6.25       The standing advice states that “In assessing development proposals, planning authorities must decide on the weight to be given to ancient woodland and veteran trees in individual cases”. The advice goes on to say that “If the planning authority decides to grant planning permission in line with the National Planning Policy Framework, it should seek appropriate mitigation or compensation from the developer. As ancient woodland and veteran trees are irreplaceable, discussions on compensation should not form part of the assessment of the merits of the development proposal. The planning authority should use planning conditions or obligations to secure these mitigation or compensation measures and subsequent ecological monitoring”.

 

6.26       Potential mitigation suggested by the standing advice includes “…an appropriate buffer zone of semi-­natural habitat between the development and the ancient woodland or tree (depending on the size of development, a minimum buffer should be at least 15 metres)”. With the current relationship of the industrial estate, existing buildings and economic development area to the ancient woodland any separation buffer is not practically possible. Soil translocation would also not be appropriate for an area that shows signs of significant human disruption.   

 

6.27       Potential compensation measures suggested by the standing advice include: “planting new native woodland” and “restoring or managing other ancient woodland”. It is considered that these compensation measures can be provided and planning conditions are recommended to achieve this including new tree planting and measures to restrict access and to manage adjacent retained areas of ancient woodland.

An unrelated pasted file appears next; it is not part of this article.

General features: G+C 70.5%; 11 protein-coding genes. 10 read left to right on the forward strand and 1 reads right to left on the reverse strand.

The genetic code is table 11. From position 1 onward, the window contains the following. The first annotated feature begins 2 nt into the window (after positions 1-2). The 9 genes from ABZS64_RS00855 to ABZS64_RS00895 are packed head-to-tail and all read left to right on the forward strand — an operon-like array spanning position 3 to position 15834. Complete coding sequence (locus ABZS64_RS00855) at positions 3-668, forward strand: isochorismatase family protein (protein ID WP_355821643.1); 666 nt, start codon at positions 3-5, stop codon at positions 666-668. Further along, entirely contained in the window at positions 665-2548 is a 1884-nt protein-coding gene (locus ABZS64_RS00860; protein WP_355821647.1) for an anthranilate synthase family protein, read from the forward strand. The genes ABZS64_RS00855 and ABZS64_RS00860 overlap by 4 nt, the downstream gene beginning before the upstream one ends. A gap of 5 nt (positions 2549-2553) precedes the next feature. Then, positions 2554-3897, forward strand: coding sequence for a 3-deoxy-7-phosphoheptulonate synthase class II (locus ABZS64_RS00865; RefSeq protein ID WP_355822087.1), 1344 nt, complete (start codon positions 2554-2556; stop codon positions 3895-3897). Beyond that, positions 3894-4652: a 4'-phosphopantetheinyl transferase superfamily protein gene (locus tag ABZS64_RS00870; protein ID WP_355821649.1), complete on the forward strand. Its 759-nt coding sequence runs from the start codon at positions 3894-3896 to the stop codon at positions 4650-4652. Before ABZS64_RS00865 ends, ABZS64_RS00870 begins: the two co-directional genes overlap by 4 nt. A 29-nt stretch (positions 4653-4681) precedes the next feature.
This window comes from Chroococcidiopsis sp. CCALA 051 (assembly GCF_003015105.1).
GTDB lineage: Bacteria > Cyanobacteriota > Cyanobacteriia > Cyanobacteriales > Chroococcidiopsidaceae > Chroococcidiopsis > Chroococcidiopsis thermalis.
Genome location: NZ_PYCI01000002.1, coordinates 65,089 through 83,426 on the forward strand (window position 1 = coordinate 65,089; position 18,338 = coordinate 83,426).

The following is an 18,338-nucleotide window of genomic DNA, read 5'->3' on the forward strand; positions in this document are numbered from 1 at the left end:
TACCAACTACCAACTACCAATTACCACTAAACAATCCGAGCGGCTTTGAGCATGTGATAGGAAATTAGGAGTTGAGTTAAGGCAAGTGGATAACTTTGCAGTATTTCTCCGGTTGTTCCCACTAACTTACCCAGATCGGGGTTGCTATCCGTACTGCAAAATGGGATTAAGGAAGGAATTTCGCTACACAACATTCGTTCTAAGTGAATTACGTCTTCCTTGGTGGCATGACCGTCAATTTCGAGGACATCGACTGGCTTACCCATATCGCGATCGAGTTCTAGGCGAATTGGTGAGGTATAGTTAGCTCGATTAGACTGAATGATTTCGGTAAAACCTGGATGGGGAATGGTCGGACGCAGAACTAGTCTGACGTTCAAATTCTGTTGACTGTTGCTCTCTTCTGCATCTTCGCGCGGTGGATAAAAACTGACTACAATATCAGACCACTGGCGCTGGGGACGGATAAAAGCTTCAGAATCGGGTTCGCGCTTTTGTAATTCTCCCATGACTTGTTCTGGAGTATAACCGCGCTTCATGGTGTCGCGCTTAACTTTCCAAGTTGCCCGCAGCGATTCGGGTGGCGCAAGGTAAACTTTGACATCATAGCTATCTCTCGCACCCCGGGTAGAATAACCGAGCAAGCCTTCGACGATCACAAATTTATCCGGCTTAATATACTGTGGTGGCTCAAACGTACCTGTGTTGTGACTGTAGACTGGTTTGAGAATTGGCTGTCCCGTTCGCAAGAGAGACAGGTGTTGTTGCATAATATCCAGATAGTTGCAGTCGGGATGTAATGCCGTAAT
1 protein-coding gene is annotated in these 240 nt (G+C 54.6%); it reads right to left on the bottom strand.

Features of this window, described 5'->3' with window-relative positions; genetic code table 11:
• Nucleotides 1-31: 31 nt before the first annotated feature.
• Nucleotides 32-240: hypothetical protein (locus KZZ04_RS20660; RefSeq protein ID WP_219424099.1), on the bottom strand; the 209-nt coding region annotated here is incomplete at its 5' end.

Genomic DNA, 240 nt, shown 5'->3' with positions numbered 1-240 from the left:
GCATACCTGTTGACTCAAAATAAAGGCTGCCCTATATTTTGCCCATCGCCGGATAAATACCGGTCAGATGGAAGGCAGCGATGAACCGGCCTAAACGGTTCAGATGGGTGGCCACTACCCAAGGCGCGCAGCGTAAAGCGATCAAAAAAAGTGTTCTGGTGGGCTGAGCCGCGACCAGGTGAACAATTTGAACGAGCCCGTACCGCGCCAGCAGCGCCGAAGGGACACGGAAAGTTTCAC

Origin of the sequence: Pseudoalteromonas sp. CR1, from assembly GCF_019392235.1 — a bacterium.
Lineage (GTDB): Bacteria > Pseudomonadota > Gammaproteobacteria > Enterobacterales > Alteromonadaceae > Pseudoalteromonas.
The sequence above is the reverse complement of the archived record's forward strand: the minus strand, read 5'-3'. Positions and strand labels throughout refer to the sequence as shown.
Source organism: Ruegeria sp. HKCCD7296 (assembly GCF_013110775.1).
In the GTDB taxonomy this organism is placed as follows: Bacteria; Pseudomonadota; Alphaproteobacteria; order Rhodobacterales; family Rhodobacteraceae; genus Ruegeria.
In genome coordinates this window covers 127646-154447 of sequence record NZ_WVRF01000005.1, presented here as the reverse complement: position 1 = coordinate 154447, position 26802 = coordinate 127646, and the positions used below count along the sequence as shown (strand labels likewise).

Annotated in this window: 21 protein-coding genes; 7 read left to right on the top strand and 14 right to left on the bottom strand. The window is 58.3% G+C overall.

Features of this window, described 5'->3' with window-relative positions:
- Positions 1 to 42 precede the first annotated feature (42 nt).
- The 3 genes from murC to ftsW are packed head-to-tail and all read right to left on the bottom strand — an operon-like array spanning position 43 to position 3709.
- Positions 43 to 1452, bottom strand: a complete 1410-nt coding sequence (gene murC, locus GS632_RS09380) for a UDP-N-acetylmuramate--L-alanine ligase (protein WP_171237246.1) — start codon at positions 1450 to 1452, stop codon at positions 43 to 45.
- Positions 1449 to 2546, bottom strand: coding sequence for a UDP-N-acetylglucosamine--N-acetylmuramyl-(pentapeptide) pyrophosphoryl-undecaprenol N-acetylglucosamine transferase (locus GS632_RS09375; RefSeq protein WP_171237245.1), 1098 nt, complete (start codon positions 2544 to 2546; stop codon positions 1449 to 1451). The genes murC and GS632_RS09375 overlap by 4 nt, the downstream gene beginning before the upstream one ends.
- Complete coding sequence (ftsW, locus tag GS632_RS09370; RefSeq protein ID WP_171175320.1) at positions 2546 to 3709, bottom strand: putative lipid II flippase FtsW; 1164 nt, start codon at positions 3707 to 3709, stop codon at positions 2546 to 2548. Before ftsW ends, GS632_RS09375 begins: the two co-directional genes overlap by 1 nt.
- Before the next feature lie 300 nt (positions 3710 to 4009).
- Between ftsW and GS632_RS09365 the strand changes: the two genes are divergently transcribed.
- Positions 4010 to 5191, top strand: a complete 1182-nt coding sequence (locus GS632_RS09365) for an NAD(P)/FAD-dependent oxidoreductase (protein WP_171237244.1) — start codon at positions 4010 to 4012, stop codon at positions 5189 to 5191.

6.28       Proposed mitigation and compensation must be proportionate to the nature of the resource that would be affected: the area concerned is located at the fringes of a busy industrial estate where there is currently no barrier to access; there is no woodland management; trees are generally in a poor condition; there is evidence of burning and fire damage; and signs of dumping and littering. The woodland management, new tree planting and ecological mitigation/enhancement works that could be secured by recommended conditions are a proportionate response to the impact. The standing advice is general advice, not site-specific advice, and I do not regard some of the suggested measures as appropriate to this case.

 

6.29       There is a requirement for the decision maker to weigh the proposed loss of an area of ancient woodland against other material considerations. It is considered that the benefits to the local economy, the employment generation coming from allowing an established business to extend on a designated industrial estate would outweigh the harm that would arise by virtue of the loss of the small area of trees.

 

6.30       This balancing exercise is acknowledged by the MBC Tree Officer who advises that “….should it be proven that the need for and benefit of the development outweighs the loss of the tree (as indicated on within the tree report) and you are mindful to approve the application, I would want to see the following conditions attached to any consent: 1) Submission of a fully detailed tree protection plan (TPP) and arb method statement (AMS) both in accordance with British Standards BS5837:2012. 2) Fully detailed landscaping plan/mitigation scheme that should incorporate the key recommendations outlined in the extended phase 1 Ecological Report by agb Environmental (project no. P2284.1, dated 15th October 2014).3) Submission of a suitable woodland management plan/proposal that will ensure successful establishment of all new planted stock and provide future management that will enhance/improve the woodlands biodiversity”.